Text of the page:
The timing of In Time

Justin Timberlake goes on a Robin Hood adventure with too many moral sledgehammers, and not enough Olivia Wilde.

This weekend almost didn’t see the release of In Time with Justin Timberlake and Amanda Seyfried due to legal issues which alleged infringement on Harlan Ellison’s famous short story Repent, Harlequin! Said the Ticktockman.

The legal trouble did not delay the film, however, which is actually too bad because it does not live up to its potential or heritage.

In Time is the story of a young man living in a world where ‘time remaining until you die’ is the currency of the world, having completely replaced all other monetary units. That’s about where the sci-fi elements end, as the rest of the movie is a series of over-blown, over-obvious morality tales, disjointed chase scenes and unrealistic fight sequences.

The film’s opening scenes move fast, quickly exposing the audience to the films flimsy morality. The rich are too rich and the poor are just scraping by. The world is unbalanced and unfair.

Enter the hero: a Robin Hood figure with Robin Hood morals.

At first he comes by his gains legally and ethically, but when the Time Keepers (a special police force dealing with time theft) attempt to stop him from further swindling the rich, he goes on a rampage, and turns full thief. He spends most of the rest of the film with only a few seconds left on his clock, which is supposed to generate suspense, I suppose, but instead just makes the audience scratch their head and wonder where all the time is coming from.

Many scenes end up feeling like those all too common time-bomb scenes where the explosives have less than a minute on the display, yet the characters are fine taking a five-minute chase scene or argument or fond embrace.

The protagonist is not a good guy. Stealing from the rich to feed the poor was a romantic idea once upon a time, but we’ve long since grown out of believing such a plan to be correct or even helpful, since the poor then become dependent on a criminal for their livelihoods. Even in the film, he seems to hurt more than he helps, getting several poor people, including his best friend, killed with the time he gave them. 

In the film, even the characters recognize that the plan will never work. They take pains to show that no matter how much he steals for them, the poor will still continue to get poorer, and the rich will continue to make them miserable, but then the solution is that they still haven’t stolen enough. It’s like the film wasn’t sure just which message it wanted to deliver, but it was sure that whatever it was, it would deliver it with a baseball bat.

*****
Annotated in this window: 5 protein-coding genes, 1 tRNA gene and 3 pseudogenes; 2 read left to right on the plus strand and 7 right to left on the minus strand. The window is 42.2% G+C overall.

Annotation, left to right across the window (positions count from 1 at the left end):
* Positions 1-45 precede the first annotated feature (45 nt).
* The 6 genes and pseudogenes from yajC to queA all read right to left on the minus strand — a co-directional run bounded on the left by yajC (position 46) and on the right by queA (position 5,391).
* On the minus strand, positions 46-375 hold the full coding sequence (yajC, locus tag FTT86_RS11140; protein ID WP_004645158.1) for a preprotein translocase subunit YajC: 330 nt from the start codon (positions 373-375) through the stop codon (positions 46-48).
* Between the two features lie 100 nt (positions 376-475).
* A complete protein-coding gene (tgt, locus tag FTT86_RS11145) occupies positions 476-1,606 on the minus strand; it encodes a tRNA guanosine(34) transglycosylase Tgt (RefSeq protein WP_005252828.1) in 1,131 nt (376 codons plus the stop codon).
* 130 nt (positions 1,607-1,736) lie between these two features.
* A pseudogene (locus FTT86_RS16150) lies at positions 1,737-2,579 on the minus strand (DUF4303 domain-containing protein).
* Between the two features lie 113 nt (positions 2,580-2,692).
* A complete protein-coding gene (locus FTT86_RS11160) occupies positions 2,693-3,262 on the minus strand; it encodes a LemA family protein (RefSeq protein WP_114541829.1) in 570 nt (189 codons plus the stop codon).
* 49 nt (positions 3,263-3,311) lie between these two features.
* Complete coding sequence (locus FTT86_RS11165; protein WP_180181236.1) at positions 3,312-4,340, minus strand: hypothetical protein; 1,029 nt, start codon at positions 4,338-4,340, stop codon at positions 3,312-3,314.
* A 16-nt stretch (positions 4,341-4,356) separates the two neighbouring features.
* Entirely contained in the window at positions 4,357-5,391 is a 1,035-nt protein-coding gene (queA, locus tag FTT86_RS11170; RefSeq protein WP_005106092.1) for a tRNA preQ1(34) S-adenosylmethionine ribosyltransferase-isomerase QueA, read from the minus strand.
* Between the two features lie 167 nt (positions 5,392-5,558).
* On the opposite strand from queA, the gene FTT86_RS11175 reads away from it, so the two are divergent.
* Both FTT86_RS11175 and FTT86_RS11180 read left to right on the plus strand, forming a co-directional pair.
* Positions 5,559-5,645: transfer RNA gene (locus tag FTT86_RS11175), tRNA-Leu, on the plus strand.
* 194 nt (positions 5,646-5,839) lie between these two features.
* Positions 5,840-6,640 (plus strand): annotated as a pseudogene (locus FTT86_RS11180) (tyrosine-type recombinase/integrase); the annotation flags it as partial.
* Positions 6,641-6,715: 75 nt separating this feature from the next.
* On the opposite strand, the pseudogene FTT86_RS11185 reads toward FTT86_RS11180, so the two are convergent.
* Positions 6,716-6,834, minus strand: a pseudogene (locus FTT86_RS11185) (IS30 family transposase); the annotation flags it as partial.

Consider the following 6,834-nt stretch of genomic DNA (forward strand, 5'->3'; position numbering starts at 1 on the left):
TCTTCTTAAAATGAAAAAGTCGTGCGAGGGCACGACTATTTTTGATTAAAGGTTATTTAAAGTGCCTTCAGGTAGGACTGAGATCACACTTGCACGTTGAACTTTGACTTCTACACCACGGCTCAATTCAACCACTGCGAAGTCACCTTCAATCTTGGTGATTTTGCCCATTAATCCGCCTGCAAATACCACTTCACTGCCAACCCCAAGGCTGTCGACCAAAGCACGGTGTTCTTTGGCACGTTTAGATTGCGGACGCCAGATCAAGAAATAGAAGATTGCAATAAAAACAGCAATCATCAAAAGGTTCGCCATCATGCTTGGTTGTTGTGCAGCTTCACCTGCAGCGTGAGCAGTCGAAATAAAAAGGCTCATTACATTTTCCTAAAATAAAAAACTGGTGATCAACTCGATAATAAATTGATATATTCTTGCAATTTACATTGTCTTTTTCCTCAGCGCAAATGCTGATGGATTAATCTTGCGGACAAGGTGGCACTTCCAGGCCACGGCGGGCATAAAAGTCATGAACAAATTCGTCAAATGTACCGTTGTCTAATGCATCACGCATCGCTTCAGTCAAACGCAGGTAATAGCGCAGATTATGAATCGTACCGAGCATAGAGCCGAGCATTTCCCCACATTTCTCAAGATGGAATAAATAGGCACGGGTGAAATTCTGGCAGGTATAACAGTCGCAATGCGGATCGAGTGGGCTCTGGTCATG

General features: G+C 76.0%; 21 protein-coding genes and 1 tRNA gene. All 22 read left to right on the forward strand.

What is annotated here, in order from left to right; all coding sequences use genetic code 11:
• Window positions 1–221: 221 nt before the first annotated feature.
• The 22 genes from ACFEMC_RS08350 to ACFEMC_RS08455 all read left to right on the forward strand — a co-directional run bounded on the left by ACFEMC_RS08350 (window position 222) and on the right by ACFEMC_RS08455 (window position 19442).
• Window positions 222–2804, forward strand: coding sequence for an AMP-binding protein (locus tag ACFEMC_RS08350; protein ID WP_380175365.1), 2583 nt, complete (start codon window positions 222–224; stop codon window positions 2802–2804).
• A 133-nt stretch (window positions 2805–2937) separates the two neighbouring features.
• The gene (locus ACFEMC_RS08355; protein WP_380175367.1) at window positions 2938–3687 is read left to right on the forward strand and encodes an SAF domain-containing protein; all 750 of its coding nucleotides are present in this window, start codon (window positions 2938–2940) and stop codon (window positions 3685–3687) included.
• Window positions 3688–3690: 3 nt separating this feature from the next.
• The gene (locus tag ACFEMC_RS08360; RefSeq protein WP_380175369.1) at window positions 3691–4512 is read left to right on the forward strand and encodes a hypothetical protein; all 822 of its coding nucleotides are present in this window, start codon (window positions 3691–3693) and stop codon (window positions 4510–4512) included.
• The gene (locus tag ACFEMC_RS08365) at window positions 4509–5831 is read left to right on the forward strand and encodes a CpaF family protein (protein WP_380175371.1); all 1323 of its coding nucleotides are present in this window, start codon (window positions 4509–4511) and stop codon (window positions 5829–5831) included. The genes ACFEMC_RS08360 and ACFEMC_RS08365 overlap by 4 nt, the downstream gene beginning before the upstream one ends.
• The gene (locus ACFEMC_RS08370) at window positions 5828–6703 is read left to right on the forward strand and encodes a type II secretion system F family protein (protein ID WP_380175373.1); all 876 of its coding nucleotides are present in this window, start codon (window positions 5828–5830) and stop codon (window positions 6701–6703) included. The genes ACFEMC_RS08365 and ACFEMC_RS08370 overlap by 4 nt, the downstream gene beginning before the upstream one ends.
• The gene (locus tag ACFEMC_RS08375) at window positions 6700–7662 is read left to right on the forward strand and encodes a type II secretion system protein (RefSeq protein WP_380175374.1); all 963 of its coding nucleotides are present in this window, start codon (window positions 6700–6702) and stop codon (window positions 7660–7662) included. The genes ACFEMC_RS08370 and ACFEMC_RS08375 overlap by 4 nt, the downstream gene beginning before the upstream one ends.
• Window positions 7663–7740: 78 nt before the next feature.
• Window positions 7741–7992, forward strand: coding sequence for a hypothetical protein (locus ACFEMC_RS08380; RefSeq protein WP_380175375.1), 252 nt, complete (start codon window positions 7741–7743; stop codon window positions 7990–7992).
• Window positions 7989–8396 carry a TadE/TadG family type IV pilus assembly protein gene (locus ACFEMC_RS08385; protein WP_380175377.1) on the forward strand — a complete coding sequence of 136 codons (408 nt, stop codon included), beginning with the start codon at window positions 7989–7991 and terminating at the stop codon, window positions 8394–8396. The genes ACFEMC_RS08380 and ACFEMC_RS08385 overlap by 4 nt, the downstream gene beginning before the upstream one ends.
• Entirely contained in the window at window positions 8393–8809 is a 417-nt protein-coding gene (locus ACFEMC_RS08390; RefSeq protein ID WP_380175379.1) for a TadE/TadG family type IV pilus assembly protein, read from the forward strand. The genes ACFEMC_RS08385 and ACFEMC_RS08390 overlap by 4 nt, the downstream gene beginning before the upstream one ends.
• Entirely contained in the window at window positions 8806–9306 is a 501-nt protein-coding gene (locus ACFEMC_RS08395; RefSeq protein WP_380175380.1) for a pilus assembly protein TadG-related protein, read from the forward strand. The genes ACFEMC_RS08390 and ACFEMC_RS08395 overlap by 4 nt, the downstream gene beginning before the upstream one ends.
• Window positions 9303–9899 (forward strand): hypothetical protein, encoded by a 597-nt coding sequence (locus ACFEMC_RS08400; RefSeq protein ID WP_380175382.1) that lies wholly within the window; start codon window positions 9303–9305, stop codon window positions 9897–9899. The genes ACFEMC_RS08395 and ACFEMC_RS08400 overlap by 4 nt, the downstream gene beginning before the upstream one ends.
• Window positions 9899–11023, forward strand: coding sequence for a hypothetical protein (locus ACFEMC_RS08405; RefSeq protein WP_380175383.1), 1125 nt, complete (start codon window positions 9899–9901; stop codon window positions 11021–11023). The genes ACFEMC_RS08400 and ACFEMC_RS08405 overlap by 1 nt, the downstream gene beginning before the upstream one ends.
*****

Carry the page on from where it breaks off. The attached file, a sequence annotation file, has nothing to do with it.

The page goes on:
The film could not even be redeemed by its visuals. The effects and fight scenes were sub-par, and clunky with many of them not even following from one to the next properly. Several time I was forced to wonder if perhaps the projectionist had forgotten to put a few scenes on the roll, until I remembered I was in a digital theater.

The scenery didn’t work for me either. The film was clearly meant to take place hundreds of years in the future, as some of the characters had been living in this system for that long, but nothing about the world was more advanced than our own time. Architecture, automobiles, fashion, etc. was all from today’s real world. The ‘dystopian’ city the story took place in just looked like they had gone to Detroit and replaced all the public signs which mention prices to time instead of dollars.

The technology in the film is inconsistent. Characters are able to transfer money to one another by clasping each other’s wrists and turning them a certain way, but the speed of these transactions accelerates and slows as the plot demands. In one scene, over a hundred years is transferred in a few seconds, then in another, a character is rushing to get a few more months, but there just isn’t enough time. This is all ignoring the clear improbability that the technology would work this way to begin with. 

Olivia Wilde’s performance, as the protagonist’s mother, is fantastic, despite the few minutes she actually spends in the film. Her few scenes are delivered with power and conviction, which are spoiled by Timberlake’s flat depiction. His emotional range fluctuated from scorn to bewilderment a few times, but mostly remains flat and unconvincing. 

Seyfried is a bit better, but can’t get any power or romance into the scenes with Timberlake as a partner. The relationship between the two just doesn’t work for me. I know action film romances are often rushed and incredible, but this one just didn’t go anywhere.

Throughout, I was cheering for the head Time Keeper, played wonderfully by Cillian Murphy. He had the right position throughout the film, and was the most relatable and dynamic character of the lot. I wanted to see more from this character. I wanted the entire film to be about him, but his performance became another victim of the overall lack-luster of the film.

Overall, this film is simply not worth checking out. Perhaps you can watch it on your streaming service of choice when it gets released there, but there is absolutely no reason to see this movie in the theater.